7. In what ways did the Bourbons’ emphasis on the economy affect the South?

The Bourbons are regarded as those who saved the South from complete reliance upon the rural economy. Despite their intentions to industrialize the economy, Southerners still placed a strong emphasis on agriculture, which was historically important for the land.

8. Describe the pattern of race relations in the South from the end of Reconstruction to 1900.

The color of the skin was perpetuated and regarded with less attention than before. In some places, such as hotels, schools, and churches, it was so. However, the line between blacks and whites was impressive in common public places, such as theaters, depots, trains, cafes, etc.

9. One might say that the West consisted of three frontiers: the miners, the cowboys, and the farmers. What problems did each of these groups face?

Each group was relatively poor and had to move to other inhabited territories in search of a better life. They were not demanded by the labor market. Just as miners signed up for the work in uncertain gold mines, farmers had to move to new places to set up a farm that did not always become a successful venture. All of them lacked skills and work.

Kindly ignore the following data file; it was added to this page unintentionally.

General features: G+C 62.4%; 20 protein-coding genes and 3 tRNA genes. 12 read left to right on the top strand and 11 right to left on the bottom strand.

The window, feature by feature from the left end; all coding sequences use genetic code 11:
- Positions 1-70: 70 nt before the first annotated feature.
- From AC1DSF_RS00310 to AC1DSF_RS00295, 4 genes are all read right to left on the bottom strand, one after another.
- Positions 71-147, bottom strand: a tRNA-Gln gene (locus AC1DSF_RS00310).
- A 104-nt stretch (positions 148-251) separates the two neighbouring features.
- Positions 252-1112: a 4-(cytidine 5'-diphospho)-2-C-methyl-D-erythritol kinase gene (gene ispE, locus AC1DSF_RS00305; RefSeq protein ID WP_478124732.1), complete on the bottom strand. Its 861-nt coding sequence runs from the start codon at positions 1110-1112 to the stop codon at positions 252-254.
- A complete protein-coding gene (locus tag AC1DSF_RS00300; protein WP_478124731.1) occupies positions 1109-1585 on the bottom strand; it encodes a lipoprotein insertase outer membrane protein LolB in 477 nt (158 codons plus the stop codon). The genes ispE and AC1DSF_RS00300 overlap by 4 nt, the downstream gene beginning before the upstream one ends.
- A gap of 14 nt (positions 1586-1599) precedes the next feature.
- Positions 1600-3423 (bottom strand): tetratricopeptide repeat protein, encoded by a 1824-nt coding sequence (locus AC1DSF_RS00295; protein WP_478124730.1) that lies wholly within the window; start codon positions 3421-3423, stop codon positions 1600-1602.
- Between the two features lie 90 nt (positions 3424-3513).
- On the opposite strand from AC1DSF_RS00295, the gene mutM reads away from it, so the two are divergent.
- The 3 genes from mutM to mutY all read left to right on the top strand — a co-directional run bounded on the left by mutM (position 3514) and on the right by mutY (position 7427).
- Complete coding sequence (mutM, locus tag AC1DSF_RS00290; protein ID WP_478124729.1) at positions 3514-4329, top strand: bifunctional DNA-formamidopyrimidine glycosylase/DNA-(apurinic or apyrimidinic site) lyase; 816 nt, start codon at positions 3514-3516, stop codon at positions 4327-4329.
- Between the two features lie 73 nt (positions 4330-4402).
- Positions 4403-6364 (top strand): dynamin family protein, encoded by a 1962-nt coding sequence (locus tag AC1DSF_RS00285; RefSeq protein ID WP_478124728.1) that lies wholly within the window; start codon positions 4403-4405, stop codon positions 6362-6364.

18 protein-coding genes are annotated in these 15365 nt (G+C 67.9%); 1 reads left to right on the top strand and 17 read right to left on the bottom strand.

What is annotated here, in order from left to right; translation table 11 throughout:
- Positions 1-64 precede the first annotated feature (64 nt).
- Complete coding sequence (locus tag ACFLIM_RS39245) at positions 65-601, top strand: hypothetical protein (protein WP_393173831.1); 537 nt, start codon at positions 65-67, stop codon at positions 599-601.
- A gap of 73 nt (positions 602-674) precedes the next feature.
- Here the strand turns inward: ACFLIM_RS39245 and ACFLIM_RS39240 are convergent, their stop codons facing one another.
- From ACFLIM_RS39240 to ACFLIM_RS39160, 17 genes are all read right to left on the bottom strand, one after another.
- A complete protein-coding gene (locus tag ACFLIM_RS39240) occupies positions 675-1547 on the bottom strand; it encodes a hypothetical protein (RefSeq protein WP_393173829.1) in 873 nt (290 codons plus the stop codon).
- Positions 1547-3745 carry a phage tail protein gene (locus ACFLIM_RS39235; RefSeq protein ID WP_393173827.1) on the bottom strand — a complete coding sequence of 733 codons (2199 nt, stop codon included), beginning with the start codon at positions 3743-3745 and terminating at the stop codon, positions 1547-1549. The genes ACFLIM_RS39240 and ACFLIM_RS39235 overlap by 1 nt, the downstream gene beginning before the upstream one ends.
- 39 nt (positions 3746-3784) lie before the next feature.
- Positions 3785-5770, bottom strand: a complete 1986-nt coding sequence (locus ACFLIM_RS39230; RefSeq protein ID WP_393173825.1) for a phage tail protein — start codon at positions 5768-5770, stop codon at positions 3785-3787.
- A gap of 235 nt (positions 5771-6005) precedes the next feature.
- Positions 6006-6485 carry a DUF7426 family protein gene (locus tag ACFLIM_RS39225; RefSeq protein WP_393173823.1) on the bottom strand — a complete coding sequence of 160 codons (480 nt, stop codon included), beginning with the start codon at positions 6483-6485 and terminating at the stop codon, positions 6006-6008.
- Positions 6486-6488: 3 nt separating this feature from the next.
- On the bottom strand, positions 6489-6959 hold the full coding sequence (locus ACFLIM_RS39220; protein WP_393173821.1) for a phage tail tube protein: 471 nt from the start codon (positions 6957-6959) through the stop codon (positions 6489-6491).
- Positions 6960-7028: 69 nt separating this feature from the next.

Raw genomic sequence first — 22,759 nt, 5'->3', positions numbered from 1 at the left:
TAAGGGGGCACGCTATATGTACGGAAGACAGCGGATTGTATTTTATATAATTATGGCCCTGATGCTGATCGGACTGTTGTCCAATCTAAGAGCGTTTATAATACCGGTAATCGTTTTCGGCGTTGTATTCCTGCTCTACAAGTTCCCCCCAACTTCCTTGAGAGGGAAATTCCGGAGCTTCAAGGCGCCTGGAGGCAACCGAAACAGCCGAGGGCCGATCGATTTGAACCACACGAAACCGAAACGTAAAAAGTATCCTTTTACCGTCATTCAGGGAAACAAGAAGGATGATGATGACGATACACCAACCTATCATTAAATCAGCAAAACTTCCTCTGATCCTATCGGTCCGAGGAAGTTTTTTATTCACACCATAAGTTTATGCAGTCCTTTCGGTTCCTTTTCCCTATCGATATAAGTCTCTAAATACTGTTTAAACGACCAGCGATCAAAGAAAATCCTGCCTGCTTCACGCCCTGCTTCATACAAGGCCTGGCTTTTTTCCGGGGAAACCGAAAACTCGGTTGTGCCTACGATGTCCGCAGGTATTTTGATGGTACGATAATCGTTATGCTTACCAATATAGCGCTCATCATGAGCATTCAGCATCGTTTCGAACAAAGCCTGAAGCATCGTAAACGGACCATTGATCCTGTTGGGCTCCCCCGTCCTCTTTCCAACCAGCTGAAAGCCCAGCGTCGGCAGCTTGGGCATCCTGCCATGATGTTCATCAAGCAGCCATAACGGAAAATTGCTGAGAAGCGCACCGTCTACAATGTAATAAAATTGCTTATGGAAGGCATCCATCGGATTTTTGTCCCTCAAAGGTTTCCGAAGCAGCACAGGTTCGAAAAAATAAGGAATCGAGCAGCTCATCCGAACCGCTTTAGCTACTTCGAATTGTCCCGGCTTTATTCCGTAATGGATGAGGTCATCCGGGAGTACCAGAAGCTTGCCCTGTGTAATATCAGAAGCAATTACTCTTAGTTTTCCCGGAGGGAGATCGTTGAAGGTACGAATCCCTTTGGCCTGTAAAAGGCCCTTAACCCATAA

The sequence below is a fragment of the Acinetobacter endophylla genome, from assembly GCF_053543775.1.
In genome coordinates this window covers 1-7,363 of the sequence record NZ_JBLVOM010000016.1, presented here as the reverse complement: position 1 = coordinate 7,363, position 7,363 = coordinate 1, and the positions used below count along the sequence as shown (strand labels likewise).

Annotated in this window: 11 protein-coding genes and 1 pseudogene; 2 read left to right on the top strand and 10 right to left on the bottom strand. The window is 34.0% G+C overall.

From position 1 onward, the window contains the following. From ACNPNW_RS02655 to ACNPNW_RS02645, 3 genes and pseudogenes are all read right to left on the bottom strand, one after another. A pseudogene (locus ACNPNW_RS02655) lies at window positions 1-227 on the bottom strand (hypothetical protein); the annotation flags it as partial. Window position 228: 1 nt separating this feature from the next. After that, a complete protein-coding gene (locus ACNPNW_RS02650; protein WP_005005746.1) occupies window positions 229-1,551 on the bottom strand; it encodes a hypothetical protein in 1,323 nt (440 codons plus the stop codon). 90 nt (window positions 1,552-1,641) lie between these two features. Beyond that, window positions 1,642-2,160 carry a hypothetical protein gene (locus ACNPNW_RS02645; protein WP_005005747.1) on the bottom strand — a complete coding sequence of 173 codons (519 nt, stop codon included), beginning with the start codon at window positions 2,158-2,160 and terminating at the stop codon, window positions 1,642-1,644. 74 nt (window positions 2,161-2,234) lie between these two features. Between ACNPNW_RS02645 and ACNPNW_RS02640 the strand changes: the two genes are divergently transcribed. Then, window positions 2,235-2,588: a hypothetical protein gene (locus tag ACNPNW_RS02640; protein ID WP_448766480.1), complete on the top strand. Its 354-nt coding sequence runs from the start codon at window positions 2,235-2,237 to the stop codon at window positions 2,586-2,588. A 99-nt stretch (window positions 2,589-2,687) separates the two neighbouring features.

10. Describe the government’s policy toward Indians. How did this policy develop over the years, and what were the main factors that influenced its development?

At first, the government decided just to remove them from the occupied territories to reservations. Usually, it was accompanied by fights and violence as the local inhabitants did not voluntarily abandon their homes. After the replacement process was over, the government introduced a policy aimed at the assimilation of Indians and the destruction of their aboriginal culture.

11. Describe the effect the pervasive use of tenancy and sharecropping had on the environment.